Using The Wait Command For Everyday Situations

Helping You Get the Most From Your Hunting Dogs

Using The Wait Command For Everyday Situations


0:31 Announcer: helping you get the most from your hunting dog.

0:39 Hi, I'm Jennifer Broome and welcome to our front porch of Quinebaug Kennels, New England's premier dog training facility. I have with me three of my own personal dogs, my family pets, my hunting dogs. Two of these dogs are master hunters. One is a youngster in training, field trial training: Treat, she's just under two years of age, Elsie, she's four years, and Valley back here, she's six years old.

1:04 So what we're doing today is we're practicing the wait command, a drill that I practice as much as I can on a daily basis. I train dogs professionally but I don't always have the time to work my own personal dogs every day. However, I work the wait command with my dogs, sit, at every door, at every opportunity that I can. Sit.

You're going to see me interrupt myself here, doing this teaching sem, here, because these dogs are excited right now. Elsie, here. Wait. And this is a drill. These dogs are wired. They were just let out. They're raring to go and by me being able to practice the wait command, it's going to give me a measure of their frame of mind, that they're in today. And they're all pretty distractable. Elsie, here.

1:50 So I'm going to say wait. Wait. Wait. And even reinforce with my e-collar as needed. I practice the wait drill at any door, going in or out of my house, in or out of the kennel, in or out of my truck, in and out of a crate. And the wait command is sort of an informal stay. It might not be as formal as the steadiness I want these dogs to have at the mat in a competition or on the whoa with Elsie. So it's my way to practice my leadership, my leadership at the door, and to practice their steadiness.

2:20 I can tell all these guys are a little excitable today so I'm going to use my repetition and my patience to get cued in with these dogs better, to release them, to go inside on their names and to come out on their names. Sit. Wait. So that they've learned over the years and day by day training and practicing, they have to respect the wait command. Wait.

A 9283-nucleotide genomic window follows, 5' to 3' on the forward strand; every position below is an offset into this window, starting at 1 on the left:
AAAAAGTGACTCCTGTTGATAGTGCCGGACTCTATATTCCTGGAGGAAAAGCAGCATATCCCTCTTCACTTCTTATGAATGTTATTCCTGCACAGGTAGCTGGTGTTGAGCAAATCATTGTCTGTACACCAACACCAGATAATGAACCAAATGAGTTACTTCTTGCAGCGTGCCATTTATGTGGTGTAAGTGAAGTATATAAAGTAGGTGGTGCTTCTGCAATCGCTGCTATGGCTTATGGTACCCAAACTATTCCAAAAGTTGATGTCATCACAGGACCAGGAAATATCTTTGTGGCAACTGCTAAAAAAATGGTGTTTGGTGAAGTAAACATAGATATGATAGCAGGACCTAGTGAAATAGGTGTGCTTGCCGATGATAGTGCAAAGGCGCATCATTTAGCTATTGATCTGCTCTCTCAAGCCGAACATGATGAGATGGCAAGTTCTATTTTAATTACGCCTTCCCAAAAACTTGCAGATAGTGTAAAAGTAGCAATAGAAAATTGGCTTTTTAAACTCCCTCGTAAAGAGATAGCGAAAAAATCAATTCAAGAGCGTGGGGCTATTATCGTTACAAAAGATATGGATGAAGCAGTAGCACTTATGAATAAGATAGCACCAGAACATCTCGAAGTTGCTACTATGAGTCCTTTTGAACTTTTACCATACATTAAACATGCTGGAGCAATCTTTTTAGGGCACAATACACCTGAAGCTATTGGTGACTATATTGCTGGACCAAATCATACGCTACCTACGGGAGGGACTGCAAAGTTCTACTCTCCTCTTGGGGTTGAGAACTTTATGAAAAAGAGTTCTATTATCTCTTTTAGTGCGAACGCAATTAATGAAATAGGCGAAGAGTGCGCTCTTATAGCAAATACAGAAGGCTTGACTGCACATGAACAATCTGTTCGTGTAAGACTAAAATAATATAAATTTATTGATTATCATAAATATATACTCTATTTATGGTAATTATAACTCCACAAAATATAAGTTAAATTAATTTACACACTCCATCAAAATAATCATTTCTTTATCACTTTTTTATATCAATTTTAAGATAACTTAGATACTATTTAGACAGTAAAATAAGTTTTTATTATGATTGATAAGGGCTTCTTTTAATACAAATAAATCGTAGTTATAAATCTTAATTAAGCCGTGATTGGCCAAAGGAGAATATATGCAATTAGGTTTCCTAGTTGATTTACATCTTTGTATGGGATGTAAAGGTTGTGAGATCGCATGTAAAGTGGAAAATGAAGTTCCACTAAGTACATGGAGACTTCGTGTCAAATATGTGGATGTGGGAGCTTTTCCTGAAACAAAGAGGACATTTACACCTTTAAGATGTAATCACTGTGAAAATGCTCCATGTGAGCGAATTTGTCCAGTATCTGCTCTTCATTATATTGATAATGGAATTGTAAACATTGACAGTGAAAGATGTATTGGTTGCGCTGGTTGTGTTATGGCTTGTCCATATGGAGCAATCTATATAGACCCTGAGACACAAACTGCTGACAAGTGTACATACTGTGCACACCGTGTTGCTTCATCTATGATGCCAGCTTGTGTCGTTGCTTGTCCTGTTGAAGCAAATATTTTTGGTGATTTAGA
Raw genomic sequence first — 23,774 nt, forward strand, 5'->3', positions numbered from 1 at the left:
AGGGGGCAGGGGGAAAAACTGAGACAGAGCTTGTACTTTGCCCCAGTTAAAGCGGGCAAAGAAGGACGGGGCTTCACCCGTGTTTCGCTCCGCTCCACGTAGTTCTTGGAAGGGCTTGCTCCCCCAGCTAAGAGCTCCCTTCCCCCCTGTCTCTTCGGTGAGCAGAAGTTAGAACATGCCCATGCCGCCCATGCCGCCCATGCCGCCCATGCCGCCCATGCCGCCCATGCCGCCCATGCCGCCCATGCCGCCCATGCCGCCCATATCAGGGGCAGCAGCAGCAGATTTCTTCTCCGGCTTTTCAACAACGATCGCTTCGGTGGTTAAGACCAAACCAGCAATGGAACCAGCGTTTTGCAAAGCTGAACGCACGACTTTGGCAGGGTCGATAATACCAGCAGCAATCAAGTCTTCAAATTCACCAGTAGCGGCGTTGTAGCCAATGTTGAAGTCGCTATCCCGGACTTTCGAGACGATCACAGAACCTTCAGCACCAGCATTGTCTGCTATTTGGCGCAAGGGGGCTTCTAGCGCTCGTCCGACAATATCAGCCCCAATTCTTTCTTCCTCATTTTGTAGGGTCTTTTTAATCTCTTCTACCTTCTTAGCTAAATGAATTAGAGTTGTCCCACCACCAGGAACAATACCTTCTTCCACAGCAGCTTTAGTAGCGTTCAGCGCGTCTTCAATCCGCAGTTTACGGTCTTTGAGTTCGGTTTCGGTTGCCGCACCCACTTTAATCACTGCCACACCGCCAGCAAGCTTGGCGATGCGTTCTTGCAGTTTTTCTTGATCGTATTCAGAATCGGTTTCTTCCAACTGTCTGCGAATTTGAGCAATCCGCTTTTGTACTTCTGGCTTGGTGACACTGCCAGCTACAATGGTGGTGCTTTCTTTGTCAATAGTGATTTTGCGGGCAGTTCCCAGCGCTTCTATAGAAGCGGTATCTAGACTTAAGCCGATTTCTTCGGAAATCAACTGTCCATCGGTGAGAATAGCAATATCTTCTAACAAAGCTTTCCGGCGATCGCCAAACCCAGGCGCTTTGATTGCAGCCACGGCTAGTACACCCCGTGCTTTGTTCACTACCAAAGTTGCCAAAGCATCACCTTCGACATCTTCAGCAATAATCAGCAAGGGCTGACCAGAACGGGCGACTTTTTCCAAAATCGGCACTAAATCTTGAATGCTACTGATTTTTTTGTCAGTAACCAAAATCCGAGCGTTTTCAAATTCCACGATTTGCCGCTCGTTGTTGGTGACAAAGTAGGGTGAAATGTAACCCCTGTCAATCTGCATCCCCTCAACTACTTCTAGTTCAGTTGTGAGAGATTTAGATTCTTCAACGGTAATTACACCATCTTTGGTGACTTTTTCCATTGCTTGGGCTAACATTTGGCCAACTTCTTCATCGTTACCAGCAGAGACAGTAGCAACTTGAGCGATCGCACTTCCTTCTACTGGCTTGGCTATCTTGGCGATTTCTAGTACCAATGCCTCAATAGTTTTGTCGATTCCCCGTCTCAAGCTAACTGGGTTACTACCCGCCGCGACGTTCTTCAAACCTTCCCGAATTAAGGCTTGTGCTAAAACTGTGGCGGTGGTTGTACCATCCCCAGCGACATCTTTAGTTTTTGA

I want to be able to present an open door, wait, and they want to go in. They know that there's fun things in the kennel. They want to go in. I'm their leader. I want to practice releasing them on their names. Treat. Treat. Elsie. Valley. Good. Here. Wait.

3:11 And they also like to come out and for my wait command I've taught my shorthair, my pointing dog that wait for her means that she stands and stays and my retrievers, they sit and stay. So they are respecting the stoop here. Here. Wait. They're respecting my leadership and again this allows me to practice a steadiness drill coming in and out of the door. I can release them again on their names.

Treat, sit. Elsie, whoa, wait, sit. Valley, [bark] sit. Good. Wait. And this is a drill we can practice over and over again. Treat. Treat. Treat. Kennel. Wait. [bark] Elsie. Good. Valley. Good.

4:15 So, again, with repetition, we can practice our wait command quite a bit. I want to be able to open a door, wait, and have my dogs practice my leadership, knowing htat I'm in charge each time I open a door and that I can release them on their names. And this is great practice for steadiness training later on and it also gives me quite a measure of the excitement factor of my dogs.

Right now at this moment they're pretty highly excitable, not in the greatest frame of mind to go to a competition at this moment or to even go out in the field hunting. I'd certainly want to do a couple more drills with them so they're not so, what I call, self-employed. I want them to understand my leadership and follow my leadership, not just choose to run in and out of the door because they want to. They're a little whiny right now. They're a little excited. Good time for me to practice this drill a couple dozen times.

5:08 So nice idea of practicing our wait commands at the door. Any member of your family or your household can do it. It further teaches your dogs to respect that person at the door. I think that it provides a pretty great safety factor so that when they see an open door they don't just try to charge out the door. And it certainly provides you with the environment to practice some of your wait commands, your steadiness training, on a regular basis.

Hope this helps. Good luck with your wait command.

5:37 [Closing]

6:00 Announcer: helping you get the most from your hunting dog.

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